Germany’s and Austria’s wine regions boast some of the country’s most beautiful scenery, finest food and best touted tourist attractions. Castles, lordly manors, great landscapes and fine cuisine are natural components of wine country lifestyle.
In total, Germany has 13 wine regions, of which most of them are concentrated within an hour or two of the greater Frankfurt metropolitan area, close to Cologne, Heidelberg and Stuttgart, as well as Wurzburg. Below is a small introduction to the main wine producing areas, which are worth a visit of wineries as well as historic towns, romantic villages, impressive castles and panoramic landscapes.
The Moselle River is the most picturesque river in Germany with many narrow slopes and bends in deep valleys. The steep hillsides and slate soil are ideal for wine production. Towns along the Mosel include Trier, Germany’s oldest city with the biggest concentration of Roman ruins north of the Alps. Another is the idyllic town of Bernkastel-Kues and Cochem, with a famous hilltop castle.
Rheingau & Rheinhessen
The Rheingau area produces top wines because the river Rhine makes sharp bend near Wiesbaden and flows west. This means that the vineyards on the right bank have a southern exposure and get more sun. There are many famous vineyards, existing hundreds of years, like Kloster Eberbach, Schloss Johannisberg or Prinz von Hessen. Well known is also Rüdesheim, with its very narrow fun street, the Drosselgasse, and a wine museum.
The area on the west bank of the Rhine and south of Rheingau, between Mainz and Worms, called Rheinhessen. It is Germany’s largest wine region in area and produces excellent wines since the roman time. Mainz and Worms are worth a visit and so is the region with many wine villages, inviting for a taste of local wine in ancient wine cellars.
This is the idyllic part of the Rhine with half-timbered towns and vineyard-covered slopes topped by castles. It starts right where the Rheingau leaves off and extends up north towards Cologne. Highlights are the pretty town of Bacharach, St. Goarshausen, near the Lorelei rock and Braubach, near the Marksburg, the best-preserved castle on the Rhine, has its festival in early October.
This region produces most wine in Germany and its warm climate allow Mediterranean fruits, such as figs and lemons, to grow. The German Wine Route is also located there. One of the cities along the Wine Road is Neustadt, site of a festival where the German Wine Queen is crowned each year.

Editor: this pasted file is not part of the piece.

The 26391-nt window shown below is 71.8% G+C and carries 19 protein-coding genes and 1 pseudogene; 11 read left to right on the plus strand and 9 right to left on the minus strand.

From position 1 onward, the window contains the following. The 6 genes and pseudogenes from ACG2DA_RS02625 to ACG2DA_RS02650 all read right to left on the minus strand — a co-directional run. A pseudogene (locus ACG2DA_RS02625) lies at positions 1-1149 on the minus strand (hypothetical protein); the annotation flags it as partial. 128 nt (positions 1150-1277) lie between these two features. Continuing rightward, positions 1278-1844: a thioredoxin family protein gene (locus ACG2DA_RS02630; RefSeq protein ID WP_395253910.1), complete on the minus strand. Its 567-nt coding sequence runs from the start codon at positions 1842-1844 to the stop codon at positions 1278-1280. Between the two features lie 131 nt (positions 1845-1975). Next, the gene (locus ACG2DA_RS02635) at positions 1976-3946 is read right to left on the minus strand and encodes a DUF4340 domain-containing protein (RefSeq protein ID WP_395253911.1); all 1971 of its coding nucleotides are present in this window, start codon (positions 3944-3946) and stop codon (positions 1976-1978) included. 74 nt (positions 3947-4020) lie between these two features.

Baden & Württemberg
This area includes the upper Rhine, from the Swiss border to about Mannheim and the shores of Lake Constance. Main attractions are Heidelberg, Baden-Baden and the Black Forest region. The area has Germany’s warmest climate and produces rich red and white wines, which goes along with plenty of high quality restaurants.
The wine from this area, mainly along the Main River to the west and east of Würzburg, noted for its use of the round, squat ‘Bocksbeutel’ bottle, and for its dry, earthy taste. Franconian wines were already Johann Wolfgang von Goethe’s favorite ones and the region is a fusion of medieval towns and a scenic landscape..
Austria is full of wine culture and beautiful wine growing regions, of which the federal states of Niederösterreich, Burgenland and Steiermark are defined as distinct wine regions. Besides the most renowned region Wachau with its beautiful location at the river Danube, the wine growing around Vienna is attractive for city visitors and because of their traditional Heuriger wine restaurants.
The 612 hectares of planted vines in the outskirts of Vienna play a significant economical role, provide a sustainable amount of greenery around the city and form the basis for high quality wines. Until recently, wines from Vienna were regarded as being simple ‘Heuriger’, or wine tavern wines. Nowadays, they enjoy cult status and are listed in gourmet restaurants. This paradigm shift is thanks to a small number of forward thinking producers, who revived the traditional Viennese wine blend, the ‘Wiener Gemischte Satz’. The attraction of the traditional Viennese ‘Heuriger’ wine taverns is undiminished and popular with local and tourists alike.
Niederösterreich is Austria’s largest quality-wine-growing area and stretches along the river Danube with the Wachau until the gates of Vienna and beyond to the west. Along the Danube, from Melk in the west downstream to Klosterneuburg to the east, passing the Kamp, Traisen and Krems tributaries, are picturesque wine villages lined like pearls on a necklace. White wines like Grüner Veltiner and Riesling are the flaghship wines of this area with both varieties displaying their regional typicity.
Full-bodied and rich red wines are produced under the influence of the hot, continental Pannonian climate, in the eastern region of Burgenland. The innovative and pioneering wine producers in Burgenland are the region’s biggest asset and most certainly the reason behind their successful wine economy. This is often why their wines have received so many awards and accolades in recent years, even with international varieties and full-bodied red wine blends.
The three designated Styrian wine-growing regions all offer their own local specialty and are situated in the south of the federal state of Steiermark. Towards the west, the spicy Schilcher Rosé dominates a variety that truly expresses its terroir amongst the unique and picturesque undulating hills.
In the Sausal region and along the Südsteirischen Weinstraße, the idyllic wine road that meanders through the vineyards, the aromatic Sauvignon Blanc and Gelber Muskateller varieties reign. Towards the south-eastern region, known as the Vulkanland for its remains of volanic activity, the trio of aromatic varieties is rounded off with Traminer.
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